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It’s a tale as old as time.
One day you’re king of the castle. The next, you’ve got five competitors at your door trying to take over the throne.
For years in the electric vehicle kingdom, Tesla’s competitive advantage was impossible to beat.
Tesla’s superior technology, futuristic design, and Mars-loving-CEO, all combined to solidify its position at the top of the EV hierarchy.
But a closer look under the hood reveals Tesla is no longer the undisputed champion of the electric vehicle world.
In fact, Volkswagen Group, which includes brands like Audi and Porsche, actually sold MORE electric vehicles than Tesla in Q4 2020.
(VW fell to second position in overall EV sales in 2021 due to supply-chain issues resulting from COVID-19 — which we’ll talk about later.)
And VW Is far from the only competitor looking to take Tesla’s crown.
The competitive landscape for EVs is scorching hot, with Ford, GM and Nissan — not to mention newcomers like Lucid — all putting pressure on Tesla.
So how can Tesla reinforce its competitive advantages and stave off the competition?
What are its competitive advantages?
What are legacy carmakers’ competitive advantages?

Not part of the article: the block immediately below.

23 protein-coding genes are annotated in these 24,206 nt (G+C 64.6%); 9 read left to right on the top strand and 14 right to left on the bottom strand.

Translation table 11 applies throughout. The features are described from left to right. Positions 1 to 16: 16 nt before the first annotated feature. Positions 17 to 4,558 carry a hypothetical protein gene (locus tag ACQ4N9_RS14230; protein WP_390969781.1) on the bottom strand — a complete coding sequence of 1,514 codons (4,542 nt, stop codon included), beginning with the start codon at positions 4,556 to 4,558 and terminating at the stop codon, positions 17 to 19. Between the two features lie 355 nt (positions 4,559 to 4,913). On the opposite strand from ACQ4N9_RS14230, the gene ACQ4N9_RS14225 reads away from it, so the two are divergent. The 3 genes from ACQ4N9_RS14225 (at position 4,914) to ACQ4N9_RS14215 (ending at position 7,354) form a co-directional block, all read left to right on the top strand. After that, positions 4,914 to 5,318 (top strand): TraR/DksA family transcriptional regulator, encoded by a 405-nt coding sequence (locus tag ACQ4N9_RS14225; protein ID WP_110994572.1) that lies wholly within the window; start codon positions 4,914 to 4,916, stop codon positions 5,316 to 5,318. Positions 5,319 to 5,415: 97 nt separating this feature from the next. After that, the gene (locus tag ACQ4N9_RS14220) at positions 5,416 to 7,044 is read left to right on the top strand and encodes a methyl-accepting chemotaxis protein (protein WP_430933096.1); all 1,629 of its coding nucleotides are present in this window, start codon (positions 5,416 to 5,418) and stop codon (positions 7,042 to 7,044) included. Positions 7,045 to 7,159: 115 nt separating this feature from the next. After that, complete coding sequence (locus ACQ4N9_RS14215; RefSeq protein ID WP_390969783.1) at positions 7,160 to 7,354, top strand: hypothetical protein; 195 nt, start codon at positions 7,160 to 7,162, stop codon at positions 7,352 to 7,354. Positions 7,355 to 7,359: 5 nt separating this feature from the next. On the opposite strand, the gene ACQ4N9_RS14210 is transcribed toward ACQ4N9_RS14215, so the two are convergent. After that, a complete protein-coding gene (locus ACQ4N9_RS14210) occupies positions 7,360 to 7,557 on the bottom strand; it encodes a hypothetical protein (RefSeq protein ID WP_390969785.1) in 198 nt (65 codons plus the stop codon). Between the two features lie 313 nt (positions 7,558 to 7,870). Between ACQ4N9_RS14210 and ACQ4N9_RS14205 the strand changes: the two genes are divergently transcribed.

And what does the future hold for the current, increasingly disputed, King of Electric Vehicle Land?
Or course, were Tesla’s competitive advantage simply a combination of scale and output, legacy carmakers like Volkswagen would be the ones with trillion-dollar valuations, not Tesla.
That’s because, without a doubt, technology is Tesla’s most pronounced competitive advantage — not output. It dominates the economics of lithium battery cells and EV battery packs.
Some experts predict the battle for producing EVs at the lowest cost will continue to be won by Tesla for at least the remainder of the decade.
But here too the gap is closing.
Startup car manufacturer Lucid Motors recently announced its cars can drive 520 miles (836km) on a single charge. That bests Tesla’s top range by more than 100 miles.
It’s going to cost you a lot of money to get that kind of EV range — Lucid’s Air Dream Edition car will run you $169,000 while Tesla’s Model S sells for closer to $97,000 — but the battle lines are being clearly drawn.
“Tesla’s electric cars have better tech, more mileage than other EVs, but that’s about to change,” said Wynter CEO Peep Laja at Klue’s Competitive Enablement Summit. “Every single car company is coming after Tesla. My bet on Tesla is that, in a couple of years, their competitive advantage ceases to exist.”
And Lucid is far from the only competitor in this space.
While Tesla may have the upper hand in EV tech — for now — it also has to contend with giant legacy carmakers all positioning themselves for a greener, more electric, future.
The sheer size of legacy carmakers gives them a decided competitive advantage over Tesla.
Volkswagen, for example, was the second-largest automobile manufacturer in the world in 2020, beaten out for top-spot by Toyota. Before that, it was the largest automaker in the world from 2016-2019.